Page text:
Arousal Biting

Did you know that it is a Texas law that if a dog bites or even scratches (breaks skin), the dog must be quarantined for 10 days? Depending on how many times it occurs, a more permanent option may be considered.

According to the Texas Department of State Health Services website and the American Veterinary Medical Association, “an estimated 4.7 million people are bitten by dogs each year, with an estimated 800,000 requiring medical attention. Children account for approximately half of all dog bite victims with the elderly being the second most common group of victims…Almost half of all dog bites are provoked, regardless of whether the victim is a child or an adult. What constitutes provocation for a dog can be very different from what a human would consider provocation.”

Bites, even nips can occur for many reasons but let’s focus on arousal (overexcited) biting in particular. Arousal biting stems from a few possible sources:
1) Undersocialization. Generally, undersocialized dogs will be one of the two following personality types when interacting in new environments or with new people/animals: (1) be overexcited, can’t focus, and/or too intense or (2) be fearful, aggressive, or overwhelmed. Focusing on arousal biting, result (1) is considered. If the dog is overexcited, give space. Allow the dog to calm down and slowly introduce the person or environment. Controlling their level of excitement and encouraging calm behavior is vital to ensure the dog doesn’t get over threshold and begins to bite.
2) Puppies that fail to learn bite inhibition. Puppies taken too early from their litter or was the only puppy in the litter. Having siblings to help tell you that you’re biting too hard really helps with learning to control the level of pressure.
3) Learned inappropriate play with humans. Avoid wrestling, pushing, teasing, or “sic ’em” games as it encourages bad behaviors. Consider using games like Tug-O-War with basic obedience elements like Sit, Down, Take, Drop-It, etc. These behaviors can help teach your dog self-control during play. Also, it helps prevent them from escalating because the dog can take break to ensure s(he) is still under threshold.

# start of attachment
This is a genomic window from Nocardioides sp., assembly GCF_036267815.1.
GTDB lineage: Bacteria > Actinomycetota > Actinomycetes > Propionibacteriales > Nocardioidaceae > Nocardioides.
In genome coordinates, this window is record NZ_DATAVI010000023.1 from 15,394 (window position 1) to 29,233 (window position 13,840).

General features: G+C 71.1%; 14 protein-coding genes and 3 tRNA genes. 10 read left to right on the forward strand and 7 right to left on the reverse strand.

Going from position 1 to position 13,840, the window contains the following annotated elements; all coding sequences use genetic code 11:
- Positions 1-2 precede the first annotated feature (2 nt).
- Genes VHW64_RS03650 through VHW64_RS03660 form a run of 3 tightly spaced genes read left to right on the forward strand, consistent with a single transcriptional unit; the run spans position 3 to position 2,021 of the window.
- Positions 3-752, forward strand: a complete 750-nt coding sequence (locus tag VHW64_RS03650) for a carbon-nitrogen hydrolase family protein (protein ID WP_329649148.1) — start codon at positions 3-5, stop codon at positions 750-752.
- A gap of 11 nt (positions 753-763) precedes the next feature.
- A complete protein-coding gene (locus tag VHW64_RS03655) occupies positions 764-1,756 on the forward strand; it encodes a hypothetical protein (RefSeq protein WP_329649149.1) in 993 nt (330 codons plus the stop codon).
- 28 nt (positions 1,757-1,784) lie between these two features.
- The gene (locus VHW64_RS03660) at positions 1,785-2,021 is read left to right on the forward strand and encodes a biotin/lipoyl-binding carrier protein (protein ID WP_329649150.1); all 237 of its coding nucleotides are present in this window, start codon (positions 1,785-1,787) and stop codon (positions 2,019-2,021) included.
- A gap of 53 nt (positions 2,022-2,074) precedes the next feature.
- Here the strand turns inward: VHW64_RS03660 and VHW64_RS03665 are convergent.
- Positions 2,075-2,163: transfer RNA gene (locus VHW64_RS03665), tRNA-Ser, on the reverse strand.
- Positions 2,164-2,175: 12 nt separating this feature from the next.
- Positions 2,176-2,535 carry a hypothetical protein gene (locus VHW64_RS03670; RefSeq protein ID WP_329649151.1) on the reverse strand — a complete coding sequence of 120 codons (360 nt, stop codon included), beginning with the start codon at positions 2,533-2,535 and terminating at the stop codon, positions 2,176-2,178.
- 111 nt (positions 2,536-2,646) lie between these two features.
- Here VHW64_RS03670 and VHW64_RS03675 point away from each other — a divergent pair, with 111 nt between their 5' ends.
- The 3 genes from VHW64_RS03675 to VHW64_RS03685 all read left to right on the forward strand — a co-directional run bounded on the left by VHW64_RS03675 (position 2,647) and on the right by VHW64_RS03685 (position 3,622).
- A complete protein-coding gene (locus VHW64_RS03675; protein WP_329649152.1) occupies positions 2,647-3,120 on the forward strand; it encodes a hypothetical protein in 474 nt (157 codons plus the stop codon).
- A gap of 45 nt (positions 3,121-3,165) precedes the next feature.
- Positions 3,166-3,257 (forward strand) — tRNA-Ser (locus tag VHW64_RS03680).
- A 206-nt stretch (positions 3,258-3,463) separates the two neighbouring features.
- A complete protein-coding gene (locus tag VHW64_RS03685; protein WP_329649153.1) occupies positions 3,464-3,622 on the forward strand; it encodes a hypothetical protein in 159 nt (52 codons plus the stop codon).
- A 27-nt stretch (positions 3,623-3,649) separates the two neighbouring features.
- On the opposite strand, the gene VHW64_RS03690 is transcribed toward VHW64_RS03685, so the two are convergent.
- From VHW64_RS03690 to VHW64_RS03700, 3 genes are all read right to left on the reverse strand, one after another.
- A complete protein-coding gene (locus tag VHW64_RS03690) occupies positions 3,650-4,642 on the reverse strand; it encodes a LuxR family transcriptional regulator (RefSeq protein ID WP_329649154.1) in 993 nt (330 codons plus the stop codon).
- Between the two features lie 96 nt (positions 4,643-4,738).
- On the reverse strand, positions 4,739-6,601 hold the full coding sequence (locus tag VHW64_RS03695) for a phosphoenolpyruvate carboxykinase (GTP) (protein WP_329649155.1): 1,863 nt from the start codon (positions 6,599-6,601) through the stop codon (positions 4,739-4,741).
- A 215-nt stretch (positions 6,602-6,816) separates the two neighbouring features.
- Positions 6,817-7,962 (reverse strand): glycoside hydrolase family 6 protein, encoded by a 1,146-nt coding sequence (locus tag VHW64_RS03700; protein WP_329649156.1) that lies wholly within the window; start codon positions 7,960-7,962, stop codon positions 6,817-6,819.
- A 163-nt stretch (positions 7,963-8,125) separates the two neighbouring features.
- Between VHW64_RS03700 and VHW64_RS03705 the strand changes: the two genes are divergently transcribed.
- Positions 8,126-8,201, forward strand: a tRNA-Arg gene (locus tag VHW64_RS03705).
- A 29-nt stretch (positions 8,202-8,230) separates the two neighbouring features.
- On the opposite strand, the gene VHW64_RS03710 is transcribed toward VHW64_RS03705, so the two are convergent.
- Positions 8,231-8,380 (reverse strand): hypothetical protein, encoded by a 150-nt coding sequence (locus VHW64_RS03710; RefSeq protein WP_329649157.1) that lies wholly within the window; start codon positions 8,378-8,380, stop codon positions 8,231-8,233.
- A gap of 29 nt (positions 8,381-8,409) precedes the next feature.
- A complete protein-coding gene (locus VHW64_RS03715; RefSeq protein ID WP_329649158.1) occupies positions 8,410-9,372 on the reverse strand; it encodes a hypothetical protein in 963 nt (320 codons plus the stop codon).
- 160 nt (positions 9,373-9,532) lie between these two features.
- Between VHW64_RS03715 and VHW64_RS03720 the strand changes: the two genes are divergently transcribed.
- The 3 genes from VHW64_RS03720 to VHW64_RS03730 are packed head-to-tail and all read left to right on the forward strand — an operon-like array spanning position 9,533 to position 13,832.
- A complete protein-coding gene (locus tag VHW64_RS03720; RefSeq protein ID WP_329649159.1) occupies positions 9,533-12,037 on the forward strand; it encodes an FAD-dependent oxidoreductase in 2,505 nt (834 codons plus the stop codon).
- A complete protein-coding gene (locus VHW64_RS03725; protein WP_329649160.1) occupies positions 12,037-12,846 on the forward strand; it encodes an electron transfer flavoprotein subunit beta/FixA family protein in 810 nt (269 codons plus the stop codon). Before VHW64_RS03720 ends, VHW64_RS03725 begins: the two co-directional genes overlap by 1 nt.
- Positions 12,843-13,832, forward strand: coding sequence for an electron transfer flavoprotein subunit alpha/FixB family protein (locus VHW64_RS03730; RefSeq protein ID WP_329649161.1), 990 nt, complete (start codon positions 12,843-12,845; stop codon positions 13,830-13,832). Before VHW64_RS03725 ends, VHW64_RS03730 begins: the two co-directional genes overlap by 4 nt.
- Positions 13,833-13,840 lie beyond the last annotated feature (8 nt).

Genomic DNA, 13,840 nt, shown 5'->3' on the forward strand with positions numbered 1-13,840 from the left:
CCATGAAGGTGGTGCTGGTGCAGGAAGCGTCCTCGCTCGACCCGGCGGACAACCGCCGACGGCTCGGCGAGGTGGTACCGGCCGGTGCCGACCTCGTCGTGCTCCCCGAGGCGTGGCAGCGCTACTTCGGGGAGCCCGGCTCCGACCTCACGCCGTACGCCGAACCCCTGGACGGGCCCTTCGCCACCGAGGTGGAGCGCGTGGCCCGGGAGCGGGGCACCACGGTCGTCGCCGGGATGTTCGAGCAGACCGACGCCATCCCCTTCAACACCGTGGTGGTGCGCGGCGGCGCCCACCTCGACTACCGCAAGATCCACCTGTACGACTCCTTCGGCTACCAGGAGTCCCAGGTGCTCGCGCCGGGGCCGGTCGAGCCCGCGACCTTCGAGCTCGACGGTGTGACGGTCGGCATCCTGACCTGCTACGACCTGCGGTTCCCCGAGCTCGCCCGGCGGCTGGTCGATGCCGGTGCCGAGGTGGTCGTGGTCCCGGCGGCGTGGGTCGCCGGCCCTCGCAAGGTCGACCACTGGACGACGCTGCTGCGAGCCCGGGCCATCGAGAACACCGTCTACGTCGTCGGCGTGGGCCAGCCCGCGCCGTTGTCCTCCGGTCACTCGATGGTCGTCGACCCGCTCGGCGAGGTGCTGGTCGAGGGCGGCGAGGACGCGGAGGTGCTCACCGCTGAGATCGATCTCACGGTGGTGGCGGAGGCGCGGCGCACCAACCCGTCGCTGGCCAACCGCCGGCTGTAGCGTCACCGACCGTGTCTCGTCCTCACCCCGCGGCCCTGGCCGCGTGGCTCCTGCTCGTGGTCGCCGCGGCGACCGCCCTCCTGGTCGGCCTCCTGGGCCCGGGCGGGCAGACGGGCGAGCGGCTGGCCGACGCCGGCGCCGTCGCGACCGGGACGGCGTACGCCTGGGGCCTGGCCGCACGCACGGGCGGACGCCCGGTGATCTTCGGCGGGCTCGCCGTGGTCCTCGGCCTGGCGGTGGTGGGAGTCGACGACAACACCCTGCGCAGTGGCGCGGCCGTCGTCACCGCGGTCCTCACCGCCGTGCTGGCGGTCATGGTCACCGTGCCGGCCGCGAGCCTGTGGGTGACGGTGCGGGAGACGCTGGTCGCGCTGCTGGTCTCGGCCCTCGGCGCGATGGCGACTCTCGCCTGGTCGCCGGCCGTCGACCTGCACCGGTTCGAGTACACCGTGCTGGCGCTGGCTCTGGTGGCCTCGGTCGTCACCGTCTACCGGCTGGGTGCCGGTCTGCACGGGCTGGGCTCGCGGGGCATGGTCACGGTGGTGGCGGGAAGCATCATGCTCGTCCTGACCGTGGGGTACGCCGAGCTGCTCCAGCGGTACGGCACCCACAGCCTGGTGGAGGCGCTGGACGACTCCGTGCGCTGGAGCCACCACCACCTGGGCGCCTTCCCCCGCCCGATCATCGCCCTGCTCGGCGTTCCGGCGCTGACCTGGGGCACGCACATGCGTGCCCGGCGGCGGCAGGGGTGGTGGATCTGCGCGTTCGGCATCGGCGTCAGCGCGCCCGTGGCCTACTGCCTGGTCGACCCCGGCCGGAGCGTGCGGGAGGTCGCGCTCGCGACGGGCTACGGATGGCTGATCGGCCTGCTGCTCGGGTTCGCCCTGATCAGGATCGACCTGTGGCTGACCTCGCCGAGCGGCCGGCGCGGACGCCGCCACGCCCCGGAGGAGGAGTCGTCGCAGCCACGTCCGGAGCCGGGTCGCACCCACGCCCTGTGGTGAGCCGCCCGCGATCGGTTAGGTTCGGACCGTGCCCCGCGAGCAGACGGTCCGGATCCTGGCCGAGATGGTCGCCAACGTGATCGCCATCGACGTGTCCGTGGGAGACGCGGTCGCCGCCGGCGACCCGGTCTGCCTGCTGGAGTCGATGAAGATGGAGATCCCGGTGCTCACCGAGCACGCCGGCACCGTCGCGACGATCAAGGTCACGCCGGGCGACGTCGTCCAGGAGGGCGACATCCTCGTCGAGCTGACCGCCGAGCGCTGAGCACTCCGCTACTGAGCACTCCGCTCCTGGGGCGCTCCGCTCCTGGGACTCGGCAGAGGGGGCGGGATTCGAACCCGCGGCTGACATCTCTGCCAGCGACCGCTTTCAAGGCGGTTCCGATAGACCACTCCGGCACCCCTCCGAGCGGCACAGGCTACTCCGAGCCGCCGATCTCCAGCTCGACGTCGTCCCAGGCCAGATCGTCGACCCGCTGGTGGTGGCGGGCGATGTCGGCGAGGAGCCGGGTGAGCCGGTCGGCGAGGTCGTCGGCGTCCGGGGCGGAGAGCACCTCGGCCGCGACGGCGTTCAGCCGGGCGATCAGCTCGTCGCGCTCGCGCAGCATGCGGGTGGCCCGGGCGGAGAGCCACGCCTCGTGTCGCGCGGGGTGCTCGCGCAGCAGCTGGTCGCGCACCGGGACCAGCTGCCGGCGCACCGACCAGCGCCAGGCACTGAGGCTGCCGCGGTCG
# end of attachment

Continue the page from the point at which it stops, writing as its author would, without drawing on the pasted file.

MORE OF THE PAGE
4) Lack of adequate exercise. Consider vigorous off-leash aerobic activities to help with behavioral issues and is a great complement to any behavior modification program. How much exercise your dog needs depends on his breed, size, age, and physical condition.
5) Lack of adequate mental stimulation. Boredom and excess energy are two of the most common reasons for behavioral problems with dogs. It will make your dog’s life more interesting. There are products and games that take memory, skill, and manipulation, all of which help your dog find healthier, less-destructive ways to release pent-up energy. Some toys are designed to be filled with kibble, small treats, even frozen foods that encourage dogs to work to get to the meal/treat. Another great product that everyone should have is a KONG®. The KONG® is non-toxic, dishwasher-safe, durable rubber toy that can be stuffed, boiled, and helps express natural behaviors, like chewing, scavenging and working for food. Be creative!

Proper Equipment
If your dog bites at the leash, consider using choke chain, metal leash, or PVC. Connect the choke chain metal extension of the leash. You can connect the leash to the chain and connect a double-ended snap to the collar. When the dog bites at the leash, he’ll discover it isn’t so fun anymore. The metal leash works the same way. As for the PVC, you can place the leash through the PVC pipe and it gives you a little space but similar to a pole catcher.

Another option is use two leashes. When the dog goes for one, grab the other, drop the first one, and continue this process. It can be tiresome but some dogs think it is a game to tug on the leash. By dropping the leash, you aren’t reinforcing the game. When they bite for it, it drops (negative punishment).

Head halters and muzzles are helpful for arousal biters. Head halters give better control of the dog’s head but ensure that it is properly associated first. It can be aversive if just slapped on and the dog is expected to like it. This applies for muzzles too. Muzzles keep a good dog, good. Basket muzzles are ideal for most dogs because the dog has the ability to take treats, drink, and breathe comfortably.

Safety Reminders
– Should a dog begin to arousal bite, do not scream. Screaming can intensify the dog’s arousal and cause their prey-drive to skyrocket. Remain calm and speak firmly.
– Since children account for half of the victims of dog bites, always supervise children around any dog. It doesn’t matter how well known, friendly, or small that dog is.

For more information on American Veterinary Medical Association’s Dog Bite Prevention:
https://www.avma.org/…/Pre…/Pages/Story-Ideas-Dog-bites.aspx

Frequently Asked Questions about Animal Bites from the Texas Department of State Health Services:
file:///C:/Users/je09560/Downloads/bite7-20%20(2).pdf

For Texas’ Health and Safety Code on Dog Attacks:
https://statutes.capitol.texas.gov/Docs/HS/htm/HS.822.htm

For Texas’ Health and Safety Code on Rabies (Rabies Control Act of 1981):
https://statutes.capitol.texas.gov/Docs/HS/htm/HS.826.htm

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